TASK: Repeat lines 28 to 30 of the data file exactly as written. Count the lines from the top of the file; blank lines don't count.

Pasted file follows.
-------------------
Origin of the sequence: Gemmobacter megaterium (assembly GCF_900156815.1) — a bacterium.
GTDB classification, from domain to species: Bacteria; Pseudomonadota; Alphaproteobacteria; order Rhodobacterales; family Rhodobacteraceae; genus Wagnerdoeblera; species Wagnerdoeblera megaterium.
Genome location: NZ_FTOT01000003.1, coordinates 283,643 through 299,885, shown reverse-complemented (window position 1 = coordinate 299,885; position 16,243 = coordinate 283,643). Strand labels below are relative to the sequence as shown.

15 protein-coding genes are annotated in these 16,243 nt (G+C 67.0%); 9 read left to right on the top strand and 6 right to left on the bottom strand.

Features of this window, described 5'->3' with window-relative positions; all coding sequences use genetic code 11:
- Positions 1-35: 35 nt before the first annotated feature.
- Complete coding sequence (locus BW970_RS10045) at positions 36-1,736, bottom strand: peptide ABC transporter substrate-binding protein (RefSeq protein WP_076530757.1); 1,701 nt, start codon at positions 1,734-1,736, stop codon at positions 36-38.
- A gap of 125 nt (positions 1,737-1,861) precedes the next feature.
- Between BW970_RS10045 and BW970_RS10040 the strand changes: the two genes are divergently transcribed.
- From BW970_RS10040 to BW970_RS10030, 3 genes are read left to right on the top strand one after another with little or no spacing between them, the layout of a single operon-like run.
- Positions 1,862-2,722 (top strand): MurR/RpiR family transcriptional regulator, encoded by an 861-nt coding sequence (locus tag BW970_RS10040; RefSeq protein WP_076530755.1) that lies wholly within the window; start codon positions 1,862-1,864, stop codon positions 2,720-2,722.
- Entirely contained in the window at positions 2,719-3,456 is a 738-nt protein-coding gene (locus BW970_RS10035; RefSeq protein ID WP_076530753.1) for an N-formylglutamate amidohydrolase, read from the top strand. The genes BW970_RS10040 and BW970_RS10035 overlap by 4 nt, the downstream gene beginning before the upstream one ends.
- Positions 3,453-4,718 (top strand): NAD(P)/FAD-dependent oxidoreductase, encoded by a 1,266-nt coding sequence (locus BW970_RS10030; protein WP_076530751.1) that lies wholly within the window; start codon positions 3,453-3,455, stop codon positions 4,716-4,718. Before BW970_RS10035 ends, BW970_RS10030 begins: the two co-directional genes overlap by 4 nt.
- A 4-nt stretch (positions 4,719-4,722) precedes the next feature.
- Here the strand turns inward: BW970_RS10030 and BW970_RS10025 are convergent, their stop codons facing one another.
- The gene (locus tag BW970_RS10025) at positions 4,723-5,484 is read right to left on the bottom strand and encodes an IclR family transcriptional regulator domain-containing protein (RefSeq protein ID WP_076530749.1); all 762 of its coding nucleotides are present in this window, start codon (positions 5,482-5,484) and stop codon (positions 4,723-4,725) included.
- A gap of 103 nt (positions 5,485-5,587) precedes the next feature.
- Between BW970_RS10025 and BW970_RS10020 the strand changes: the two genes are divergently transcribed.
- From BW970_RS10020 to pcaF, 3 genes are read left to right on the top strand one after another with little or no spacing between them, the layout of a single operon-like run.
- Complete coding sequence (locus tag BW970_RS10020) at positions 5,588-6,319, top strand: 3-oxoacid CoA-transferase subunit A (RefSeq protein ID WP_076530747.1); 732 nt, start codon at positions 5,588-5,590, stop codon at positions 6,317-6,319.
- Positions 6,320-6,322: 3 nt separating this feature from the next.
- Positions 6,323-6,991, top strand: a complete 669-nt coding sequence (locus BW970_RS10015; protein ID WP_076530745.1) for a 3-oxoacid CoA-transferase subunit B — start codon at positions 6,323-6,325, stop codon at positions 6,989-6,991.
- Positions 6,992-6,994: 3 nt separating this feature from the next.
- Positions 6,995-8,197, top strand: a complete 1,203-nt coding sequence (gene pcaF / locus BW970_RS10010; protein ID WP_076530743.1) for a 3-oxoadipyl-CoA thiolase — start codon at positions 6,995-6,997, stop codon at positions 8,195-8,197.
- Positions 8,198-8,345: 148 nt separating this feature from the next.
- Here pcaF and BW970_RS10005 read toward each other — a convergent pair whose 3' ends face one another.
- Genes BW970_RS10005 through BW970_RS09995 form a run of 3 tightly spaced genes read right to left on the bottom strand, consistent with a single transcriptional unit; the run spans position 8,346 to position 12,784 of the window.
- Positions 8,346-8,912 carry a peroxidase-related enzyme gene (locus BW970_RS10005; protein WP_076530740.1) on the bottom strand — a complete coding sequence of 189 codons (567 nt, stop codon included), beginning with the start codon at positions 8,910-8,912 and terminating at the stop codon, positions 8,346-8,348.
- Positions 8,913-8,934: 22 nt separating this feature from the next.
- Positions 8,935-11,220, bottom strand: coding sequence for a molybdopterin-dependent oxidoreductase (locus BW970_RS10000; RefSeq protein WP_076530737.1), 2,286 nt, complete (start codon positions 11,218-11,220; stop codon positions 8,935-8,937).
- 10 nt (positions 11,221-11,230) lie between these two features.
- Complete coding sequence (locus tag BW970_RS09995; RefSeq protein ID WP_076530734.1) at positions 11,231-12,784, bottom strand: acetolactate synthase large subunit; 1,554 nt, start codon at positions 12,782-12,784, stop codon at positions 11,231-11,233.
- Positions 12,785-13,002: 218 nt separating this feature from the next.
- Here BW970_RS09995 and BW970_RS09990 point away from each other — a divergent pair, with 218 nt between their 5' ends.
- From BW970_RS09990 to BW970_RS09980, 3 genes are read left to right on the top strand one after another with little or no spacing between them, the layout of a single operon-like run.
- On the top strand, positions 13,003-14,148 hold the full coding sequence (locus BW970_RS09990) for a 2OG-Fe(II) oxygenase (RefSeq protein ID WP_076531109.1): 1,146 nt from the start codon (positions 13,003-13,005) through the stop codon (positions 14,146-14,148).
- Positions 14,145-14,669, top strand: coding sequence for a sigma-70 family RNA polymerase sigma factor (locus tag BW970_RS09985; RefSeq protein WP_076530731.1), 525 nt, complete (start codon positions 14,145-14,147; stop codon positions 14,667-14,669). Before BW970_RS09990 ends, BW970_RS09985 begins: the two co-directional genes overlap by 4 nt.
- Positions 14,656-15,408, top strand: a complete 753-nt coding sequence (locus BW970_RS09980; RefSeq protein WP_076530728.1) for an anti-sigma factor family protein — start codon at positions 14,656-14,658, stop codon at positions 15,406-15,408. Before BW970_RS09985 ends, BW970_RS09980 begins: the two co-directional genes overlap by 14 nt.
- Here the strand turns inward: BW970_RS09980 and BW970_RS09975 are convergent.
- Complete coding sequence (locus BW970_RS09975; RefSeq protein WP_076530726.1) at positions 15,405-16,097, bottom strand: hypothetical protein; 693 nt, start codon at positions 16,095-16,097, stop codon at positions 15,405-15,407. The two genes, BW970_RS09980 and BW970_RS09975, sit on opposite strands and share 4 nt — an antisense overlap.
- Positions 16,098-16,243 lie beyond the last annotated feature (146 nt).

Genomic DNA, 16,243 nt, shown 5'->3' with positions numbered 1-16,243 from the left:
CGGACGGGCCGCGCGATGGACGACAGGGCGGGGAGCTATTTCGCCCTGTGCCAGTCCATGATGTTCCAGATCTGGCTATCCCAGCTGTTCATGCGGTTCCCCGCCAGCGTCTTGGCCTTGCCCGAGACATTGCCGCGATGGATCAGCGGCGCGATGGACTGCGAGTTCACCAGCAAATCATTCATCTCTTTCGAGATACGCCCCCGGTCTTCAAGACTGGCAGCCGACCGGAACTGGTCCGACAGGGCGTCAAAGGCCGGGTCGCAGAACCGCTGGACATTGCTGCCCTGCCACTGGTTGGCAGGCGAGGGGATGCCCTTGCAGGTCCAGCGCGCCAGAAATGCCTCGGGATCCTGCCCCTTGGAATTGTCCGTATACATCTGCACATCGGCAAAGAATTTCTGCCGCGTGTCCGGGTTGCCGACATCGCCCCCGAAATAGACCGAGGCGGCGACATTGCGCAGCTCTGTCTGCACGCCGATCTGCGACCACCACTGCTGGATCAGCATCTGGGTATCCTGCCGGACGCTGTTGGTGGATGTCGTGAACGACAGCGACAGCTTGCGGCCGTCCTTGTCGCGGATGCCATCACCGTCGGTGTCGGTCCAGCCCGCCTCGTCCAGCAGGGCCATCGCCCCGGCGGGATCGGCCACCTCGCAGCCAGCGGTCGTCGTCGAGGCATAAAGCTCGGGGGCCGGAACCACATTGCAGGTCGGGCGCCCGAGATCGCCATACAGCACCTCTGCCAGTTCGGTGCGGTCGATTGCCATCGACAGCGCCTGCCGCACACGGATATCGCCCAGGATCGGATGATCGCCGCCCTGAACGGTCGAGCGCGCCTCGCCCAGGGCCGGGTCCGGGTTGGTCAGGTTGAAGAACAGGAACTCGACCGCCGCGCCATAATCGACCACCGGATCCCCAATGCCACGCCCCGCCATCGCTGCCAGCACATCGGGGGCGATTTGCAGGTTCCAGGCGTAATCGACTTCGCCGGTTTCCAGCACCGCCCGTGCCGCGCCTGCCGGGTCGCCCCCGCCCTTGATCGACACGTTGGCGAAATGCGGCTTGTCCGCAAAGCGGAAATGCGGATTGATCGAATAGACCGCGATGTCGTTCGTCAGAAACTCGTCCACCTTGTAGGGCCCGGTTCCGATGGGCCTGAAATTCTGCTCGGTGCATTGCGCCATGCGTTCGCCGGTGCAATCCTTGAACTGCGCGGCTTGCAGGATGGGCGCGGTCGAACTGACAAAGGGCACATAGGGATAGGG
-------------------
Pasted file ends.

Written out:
- Positions 8,346-8,912 carry a peroxidase-related enzyme gene (locus BW970_RS10005; protein WP_076530740.1) on the bottom strand — a complete coding sequence of 189 codons (567 nt, stop codon included), beginning with the start codon at positions 8,910-8,912 and terminating at the stop codon, positions 8,346-8,348.
- Positions 8,913-8,934: 22 nt separating this feature from the next.
- Positions 8,935-11,220, bottom strand: coding sequence for a molybdopterin-dependent oxidoreductase (locus BW970_RS10000; RefSeq protein WP_076530737.1), 2,286 nt, complete (start codon positions 11,218-11,220; stop codon positions 8,935-8,937).